Article 36 – The importance of being honest

Confession time. I can be a tough boss when I need to. Occasionally, I fly into a rage with my staff, suppliers and even principals. I am straight talking and sharp with my words.

Definitely not witty. But for the life of me, I just find it so difficult to tell my wife that I will be having a game of golf on a Sunday. Because Sunday is family day.

So my tactical strategy is to tell her as late as possible, like Saturday night, murmuring something like having to play with the bank CEO whom I am indebted to, up to my neck with loans that will take the next three generations to pay off.

On a need to know basis, I only tell her what she needs to hear. Sometime it works, most of the time, I get a earful with divorce threats thrown in for good measure. To my golf buddies, now you know why I play badly on Sundays.

Tan Sri Tony Fernandes might just talk himself into buying Singapore Airlines. Who is brave enough to tell him that it might just work?

So it is with great amusement I see former CEOs and former ministers being charged in court with NOT telling to their boards or cabinet certain information that is deemed important, sometimes 10 to 20 years too late.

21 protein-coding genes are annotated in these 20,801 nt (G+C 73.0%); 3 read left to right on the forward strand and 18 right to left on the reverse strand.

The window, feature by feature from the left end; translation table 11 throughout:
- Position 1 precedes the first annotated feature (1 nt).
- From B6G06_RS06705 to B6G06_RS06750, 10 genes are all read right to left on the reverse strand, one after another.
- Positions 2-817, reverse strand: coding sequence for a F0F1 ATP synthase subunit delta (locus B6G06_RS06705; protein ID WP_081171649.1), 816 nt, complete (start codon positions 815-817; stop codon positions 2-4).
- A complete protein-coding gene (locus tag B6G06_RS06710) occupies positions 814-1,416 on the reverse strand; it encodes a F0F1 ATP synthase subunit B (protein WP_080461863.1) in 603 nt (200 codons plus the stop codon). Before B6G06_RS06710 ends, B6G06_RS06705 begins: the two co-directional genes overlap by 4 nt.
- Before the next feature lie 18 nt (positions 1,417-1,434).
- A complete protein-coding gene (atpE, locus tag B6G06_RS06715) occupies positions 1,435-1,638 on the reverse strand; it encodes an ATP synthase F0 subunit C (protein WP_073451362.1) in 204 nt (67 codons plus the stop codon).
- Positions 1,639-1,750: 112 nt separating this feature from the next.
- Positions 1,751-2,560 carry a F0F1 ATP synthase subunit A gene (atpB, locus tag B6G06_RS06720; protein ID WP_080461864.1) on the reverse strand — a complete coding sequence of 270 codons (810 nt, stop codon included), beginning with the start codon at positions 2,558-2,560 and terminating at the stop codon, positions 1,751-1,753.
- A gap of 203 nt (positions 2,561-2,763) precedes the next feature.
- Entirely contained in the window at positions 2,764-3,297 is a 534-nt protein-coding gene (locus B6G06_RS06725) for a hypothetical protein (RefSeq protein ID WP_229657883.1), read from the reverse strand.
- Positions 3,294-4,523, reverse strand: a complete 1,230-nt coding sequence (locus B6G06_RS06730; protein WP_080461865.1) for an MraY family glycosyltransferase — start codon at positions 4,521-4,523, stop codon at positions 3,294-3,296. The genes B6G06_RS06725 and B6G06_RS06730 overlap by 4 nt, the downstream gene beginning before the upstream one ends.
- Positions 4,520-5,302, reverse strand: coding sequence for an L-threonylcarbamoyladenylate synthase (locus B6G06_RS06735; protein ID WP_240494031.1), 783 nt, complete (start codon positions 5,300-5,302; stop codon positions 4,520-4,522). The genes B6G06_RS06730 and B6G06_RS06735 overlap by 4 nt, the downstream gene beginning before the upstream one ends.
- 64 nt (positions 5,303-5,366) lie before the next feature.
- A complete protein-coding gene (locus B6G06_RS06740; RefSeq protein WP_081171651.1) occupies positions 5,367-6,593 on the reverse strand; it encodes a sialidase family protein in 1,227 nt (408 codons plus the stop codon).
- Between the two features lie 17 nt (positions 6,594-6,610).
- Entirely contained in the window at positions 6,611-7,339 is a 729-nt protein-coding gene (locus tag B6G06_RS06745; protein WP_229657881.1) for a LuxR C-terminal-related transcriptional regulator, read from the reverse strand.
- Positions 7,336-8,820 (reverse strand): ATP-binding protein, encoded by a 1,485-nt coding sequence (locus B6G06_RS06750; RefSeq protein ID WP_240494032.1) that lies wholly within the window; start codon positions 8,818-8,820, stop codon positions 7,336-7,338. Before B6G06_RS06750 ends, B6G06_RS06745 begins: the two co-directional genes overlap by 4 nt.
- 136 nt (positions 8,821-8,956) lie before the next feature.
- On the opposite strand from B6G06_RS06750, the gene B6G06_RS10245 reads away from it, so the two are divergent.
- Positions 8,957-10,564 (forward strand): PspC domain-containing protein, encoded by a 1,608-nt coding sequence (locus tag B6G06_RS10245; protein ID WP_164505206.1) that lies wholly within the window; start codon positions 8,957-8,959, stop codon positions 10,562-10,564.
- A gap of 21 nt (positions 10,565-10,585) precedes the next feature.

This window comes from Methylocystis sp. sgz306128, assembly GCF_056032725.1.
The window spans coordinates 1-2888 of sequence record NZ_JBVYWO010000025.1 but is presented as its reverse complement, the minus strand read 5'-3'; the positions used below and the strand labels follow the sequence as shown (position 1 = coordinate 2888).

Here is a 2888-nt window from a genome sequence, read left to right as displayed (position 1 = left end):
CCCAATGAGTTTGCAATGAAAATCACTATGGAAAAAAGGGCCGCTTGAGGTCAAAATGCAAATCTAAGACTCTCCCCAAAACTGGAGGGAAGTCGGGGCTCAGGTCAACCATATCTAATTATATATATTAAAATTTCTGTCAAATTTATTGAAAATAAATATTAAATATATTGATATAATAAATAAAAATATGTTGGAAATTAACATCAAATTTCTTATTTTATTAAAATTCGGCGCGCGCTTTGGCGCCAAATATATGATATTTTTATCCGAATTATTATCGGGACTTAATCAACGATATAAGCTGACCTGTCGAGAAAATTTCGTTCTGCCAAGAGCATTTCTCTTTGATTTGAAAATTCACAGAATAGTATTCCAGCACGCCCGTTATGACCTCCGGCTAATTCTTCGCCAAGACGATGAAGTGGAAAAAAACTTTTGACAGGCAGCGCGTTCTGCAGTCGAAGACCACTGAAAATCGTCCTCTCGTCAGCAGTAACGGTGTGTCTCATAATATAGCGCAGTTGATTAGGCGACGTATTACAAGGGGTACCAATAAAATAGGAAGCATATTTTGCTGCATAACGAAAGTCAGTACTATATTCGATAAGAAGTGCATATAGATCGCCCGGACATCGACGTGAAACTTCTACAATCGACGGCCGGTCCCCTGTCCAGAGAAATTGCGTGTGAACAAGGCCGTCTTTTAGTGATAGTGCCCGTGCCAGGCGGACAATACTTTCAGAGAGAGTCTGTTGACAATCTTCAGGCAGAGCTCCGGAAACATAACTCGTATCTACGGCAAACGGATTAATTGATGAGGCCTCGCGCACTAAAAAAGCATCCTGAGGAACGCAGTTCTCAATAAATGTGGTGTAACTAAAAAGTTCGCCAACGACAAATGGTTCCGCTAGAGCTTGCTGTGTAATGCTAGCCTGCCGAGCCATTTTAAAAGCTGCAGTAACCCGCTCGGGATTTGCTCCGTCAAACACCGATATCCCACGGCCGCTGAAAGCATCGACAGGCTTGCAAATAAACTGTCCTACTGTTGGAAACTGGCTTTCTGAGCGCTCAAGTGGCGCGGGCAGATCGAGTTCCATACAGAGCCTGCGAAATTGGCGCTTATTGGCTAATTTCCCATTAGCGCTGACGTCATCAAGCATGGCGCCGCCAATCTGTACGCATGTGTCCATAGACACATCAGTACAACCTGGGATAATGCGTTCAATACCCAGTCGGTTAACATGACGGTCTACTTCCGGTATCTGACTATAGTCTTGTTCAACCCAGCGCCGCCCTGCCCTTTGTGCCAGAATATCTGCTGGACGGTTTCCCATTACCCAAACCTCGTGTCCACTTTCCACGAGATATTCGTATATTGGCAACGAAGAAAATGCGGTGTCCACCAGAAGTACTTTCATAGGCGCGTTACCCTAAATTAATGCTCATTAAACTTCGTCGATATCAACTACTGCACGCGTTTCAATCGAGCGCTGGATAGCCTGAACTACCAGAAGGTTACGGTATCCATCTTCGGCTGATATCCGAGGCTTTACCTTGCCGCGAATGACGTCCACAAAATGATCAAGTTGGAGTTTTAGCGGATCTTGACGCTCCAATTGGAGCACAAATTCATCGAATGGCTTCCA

Is it the responsibility of the CEO to tell the board every pertinent detail of the proposal or is it the duty of the board of directors to ask the pertinent questions that matters? I am assuming of course the board of directors are experienced, sharp, astute and not in collaboration with the CEO.

After all, isn’t it human in all of us to tell others facts or fiction that they want to hear? Or tell them bits and pieces of what you want them to know? Unless you personally benefit directly or indirectly at the expense of the company. Then, you are in serious trouble and you could be charged with CBT – criminal breach of trust.

But if you have genuinely made a mistake, however bad it is, it is advisable to come clean and tell the story as it is. After all, isn’t it human for even the super high flying managers to make mistakes? Maybe the board will forgive you and maybe they won’t. But you keep your integrity intact and you can hold your head high as you walk out of the boardroom, your career in tatters.

That’s called accepting responsibility. So should the board of directors accept similar punishment for not doing their job?

If you are on your own, with no partners or board of directors to report to, will you tell the person in the mirror all the pertinent details, the whole truth and nothing but the truth? Can you sieve the facts from fiction? Or are you the type who believes so much into your own story, telling yourself things that you want to hear? Then you are in serious trouble and you could be charged with CBT – chronic belief trauma.